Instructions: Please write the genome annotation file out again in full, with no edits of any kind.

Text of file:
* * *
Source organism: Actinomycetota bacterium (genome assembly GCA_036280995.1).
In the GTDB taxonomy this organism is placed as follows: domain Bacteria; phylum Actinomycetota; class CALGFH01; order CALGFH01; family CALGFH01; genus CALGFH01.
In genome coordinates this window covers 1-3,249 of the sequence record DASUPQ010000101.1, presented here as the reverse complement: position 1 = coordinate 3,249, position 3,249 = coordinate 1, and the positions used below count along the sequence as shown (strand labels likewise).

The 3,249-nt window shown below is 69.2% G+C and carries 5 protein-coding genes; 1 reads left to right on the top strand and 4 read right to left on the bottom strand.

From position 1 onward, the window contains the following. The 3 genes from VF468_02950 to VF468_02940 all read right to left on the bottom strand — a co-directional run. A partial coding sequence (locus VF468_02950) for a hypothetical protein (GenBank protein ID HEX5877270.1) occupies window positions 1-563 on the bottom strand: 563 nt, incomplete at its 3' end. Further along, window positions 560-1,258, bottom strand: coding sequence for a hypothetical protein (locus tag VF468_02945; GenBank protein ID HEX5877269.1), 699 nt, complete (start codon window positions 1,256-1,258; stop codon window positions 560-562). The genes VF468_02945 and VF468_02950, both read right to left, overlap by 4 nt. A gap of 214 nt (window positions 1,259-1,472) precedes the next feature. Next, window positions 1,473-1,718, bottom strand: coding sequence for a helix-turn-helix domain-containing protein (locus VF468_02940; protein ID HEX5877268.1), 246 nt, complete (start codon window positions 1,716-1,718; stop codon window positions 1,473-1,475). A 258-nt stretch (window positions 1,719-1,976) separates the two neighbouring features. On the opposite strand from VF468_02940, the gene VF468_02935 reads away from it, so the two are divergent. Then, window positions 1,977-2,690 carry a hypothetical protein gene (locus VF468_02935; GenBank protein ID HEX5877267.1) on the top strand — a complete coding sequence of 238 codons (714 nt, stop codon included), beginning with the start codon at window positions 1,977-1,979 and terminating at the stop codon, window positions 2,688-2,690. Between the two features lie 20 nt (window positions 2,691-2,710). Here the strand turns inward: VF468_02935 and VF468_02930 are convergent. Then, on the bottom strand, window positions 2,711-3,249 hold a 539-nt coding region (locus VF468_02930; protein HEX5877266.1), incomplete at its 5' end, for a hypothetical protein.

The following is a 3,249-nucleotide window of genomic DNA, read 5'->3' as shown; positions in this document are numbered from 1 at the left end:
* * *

Source organism: Actinomycetota bacterium (genome assembly GCA_036280995.1).
In the GTDB taxonomy this organism is placed as follows: domain Bacteria; phylum Actinomycetota; class CALGFH01; order CALGFH01; family CALGFH01; genus CALGFH01.
In genome coordinates this window covers 1-3,249 of the sequence record DASUPQ010000101.1, presented here as the reverse complement: position 1 = coordinate 3,249, position 3,249 = coordinate 1, and the positions used below count along the sequence as shown (strand labels likewise).

The 3,249-nt window shown below is 69.2% G+C and carries 5 protein-coding genes; 1 reads left to right on the top strand and 4 read right to left on the bottom strand.

From position 1 onward, the window contains the following. The 3 genes from VF468_02950 to VF468_02940 all read right to left on the bottom strand — a co-directional run. A partial coding sequence (locus VF468_02950) for a hypothetical protein (GenBank protein ID HEX5877270.1) occupies window positions 1-563 on the bottom strand: 563 nt, incomplete at its 3' end. Further along, window positions 560-1,258, bottom strand: coding sequence for a hypothetical protein (locus tag VF468_02945; GenBank protein ID HEX5877269.1), 699 nt, complete (start codon window positions 1,256-1,258; stop codon window positions 560-562). The genes VF468_02945 and VF468_02950, both read right to left, overlap by 4 nt. A gap of 214 nt (window positions 1,259-1,472) precedes the next feature. Next, window positions 1,473-1,718, bottom strand: coding sequence for a helix-turn-helix domain-containing protein (locus VF468_02940; protein ID HEX5877268.1), 246 nt, complete (start codon window positions 1,716-1,718; stop codon window positions 1,473-1,475). A 258-nt stretch (window positions 1,719-1,976) separates the two neighbouring features. On the opposite strand from VF468_02940, the gene VF468_02935 reads away from it, so the two are divergent. Then, window positions 1,977-2,690 carry a hypothetical protein gene (locus VF468_02935; GenBank protein ID HEX5877267.1) on the top strand — a complete coding sequence of 238 codons (714 nt, stop codon included), beginning with the start codon at window positions 1,977-1,979 and terminating at the stop codon, window positions 2,688-2,690. Between the two features lie 20 nt (window positions 2,691-2,710). Here the strand turns inward: VF468_02935 and VF468_02930 are convergent. Then, on the bottom strand, window positions 2,711-3,249 hold a 539-nt coding region (locus VF468_02930; protein HEX5877266.1), incomplete at its 5' end, for a hypothetical protein.

The following is a 3,249-nucleotide window of genomic DNA, read 5'->3' as shown; positions in this document are numbered from 1 at the left end: